What are the trending competitive games? What discipline to follow? Back in 2016, Jens Hilgers, Bitkraft’s CEO, created the “Games Tier List”, to establish a ranking of all the hyped games played professionally. Three criterias were then used: the number of users, the viewership, and the cashprize displayed by each game.
For two years, esports never ceased to transform. According to Twitchmetrics, in 2017, Twitch users spent 5,9 billion hours watching content on the streaming platform. It represents a 21% growth when compared to the previous year. The battle royale genre also exploded, along with the franchised system adopted by the major leagues. Many changes that gave the esports landscape a totally different shape. Here’s why today, Smartcast will try to update this ranking as accurately as possible.
Being unable to get our hands on the number of monthly active users, we chose to replace this data by an overall estimation of each games’ fanbase according to their social medias followers. Although not perfect in a lot of ways, this data allows us to measure the impact of a game and its potential of influence. Better than nothing!
Fortnite, an outstanding entry
Epic Games’ battle royale takes it all. In just a few months, Fortnite showed itself to be an example to follow. In terms of viewership, viewers have watched more than 100 million hours of the game each month. Is Fortnite ready for esports? When many people still do criticize its gameplay, Epic Games announced a cashprize worth of 100 million dollars along with a competitive championship. Something that has never been seen before! To give readers an idea, the total cashprize of 2017 for all games reached 113 million dollars. The message seems clear: Fortnite will be a major actor in the esports world.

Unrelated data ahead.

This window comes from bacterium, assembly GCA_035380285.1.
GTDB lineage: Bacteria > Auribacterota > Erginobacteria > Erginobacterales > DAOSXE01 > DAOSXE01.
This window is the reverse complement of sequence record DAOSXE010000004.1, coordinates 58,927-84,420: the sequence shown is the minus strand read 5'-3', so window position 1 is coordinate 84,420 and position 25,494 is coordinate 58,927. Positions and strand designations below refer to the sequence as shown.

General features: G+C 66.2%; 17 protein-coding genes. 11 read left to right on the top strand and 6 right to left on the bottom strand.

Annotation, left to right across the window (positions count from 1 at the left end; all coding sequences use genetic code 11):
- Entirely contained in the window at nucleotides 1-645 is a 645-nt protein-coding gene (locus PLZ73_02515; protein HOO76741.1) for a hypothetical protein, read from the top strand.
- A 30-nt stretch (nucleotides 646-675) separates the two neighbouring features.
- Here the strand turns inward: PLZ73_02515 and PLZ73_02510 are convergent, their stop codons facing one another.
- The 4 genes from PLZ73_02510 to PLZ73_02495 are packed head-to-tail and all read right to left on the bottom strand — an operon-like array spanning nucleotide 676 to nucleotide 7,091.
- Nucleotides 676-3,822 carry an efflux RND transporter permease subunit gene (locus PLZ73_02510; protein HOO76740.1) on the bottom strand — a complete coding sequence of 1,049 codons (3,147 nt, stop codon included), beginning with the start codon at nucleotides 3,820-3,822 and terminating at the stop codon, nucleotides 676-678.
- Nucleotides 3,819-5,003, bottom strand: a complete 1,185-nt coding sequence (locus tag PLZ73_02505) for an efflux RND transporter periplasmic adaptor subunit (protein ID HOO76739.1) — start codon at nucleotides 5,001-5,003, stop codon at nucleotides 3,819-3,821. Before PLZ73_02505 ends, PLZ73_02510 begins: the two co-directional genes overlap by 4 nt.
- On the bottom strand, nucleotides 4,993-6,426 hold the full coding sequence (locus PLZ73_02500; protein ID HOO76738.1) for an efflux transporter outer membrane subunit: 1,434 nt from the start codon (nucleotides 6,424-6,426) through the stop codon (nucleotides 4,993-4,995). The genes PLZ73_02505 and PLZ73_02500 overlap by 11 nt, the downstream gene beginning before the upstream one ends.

Often considered as a “forced” and “nonsensical” project by many observers, Overwatch and its major league are looking pretty good. So far this year, Blizzard’s game achieved a 60% growth in terms of average viewership. The game celebrated its second year and 40 million copies have been sold. Will Overwatch’s economic model prove itself trustworthy thanks to this seemingly good look? Not so sure…
Rainbow Six, the challenger
Ubisoft’s tactical shooter ensures a safe spot in the esports landscape, after entering the ranking in 2017. Offering an original alternative to CS:GO, the editor is developing an interesting economic model. In only a one-year span, Rainbow Six saw its viewership double, along with its cashprize.
H1Z1, the fall
Originally the game that started the battle royale hype, many thought that H1Z1 would become an esports essential. At the moment, players are nonetheless slowly quitting the Daybreak Game Company title. Facing Fortnite and PUBG is hard and keeping up the pace looks awfully difficult. H1Z1 seems about to disappear from our ranking.
Our data sources show how people are consuming esports here in the West. We overlooked viewership from platforms like VQ, Douyu.TV or Weibo, very popular in Asia and Eastern Europe.
Those projections tend to demonstrate a certain stability of the esports scene despite the major growth that is currently going on. Even though viewership and cashprizes kept on growing for the last years, we can overall find the same licenses. In two years, only three games have gone out of the ranking. Moreover, PC seems to still be the most liked and the most popular support for competitive esports. Gaming pursues its own rhythm development.
Jens Hilgers’ last Esports Games Tiers included 17 games. In 2018, with our method, 25 titles fill up the requirements to be part of this ranking. One more proof that esports games are becoming more popular and that their consumption rises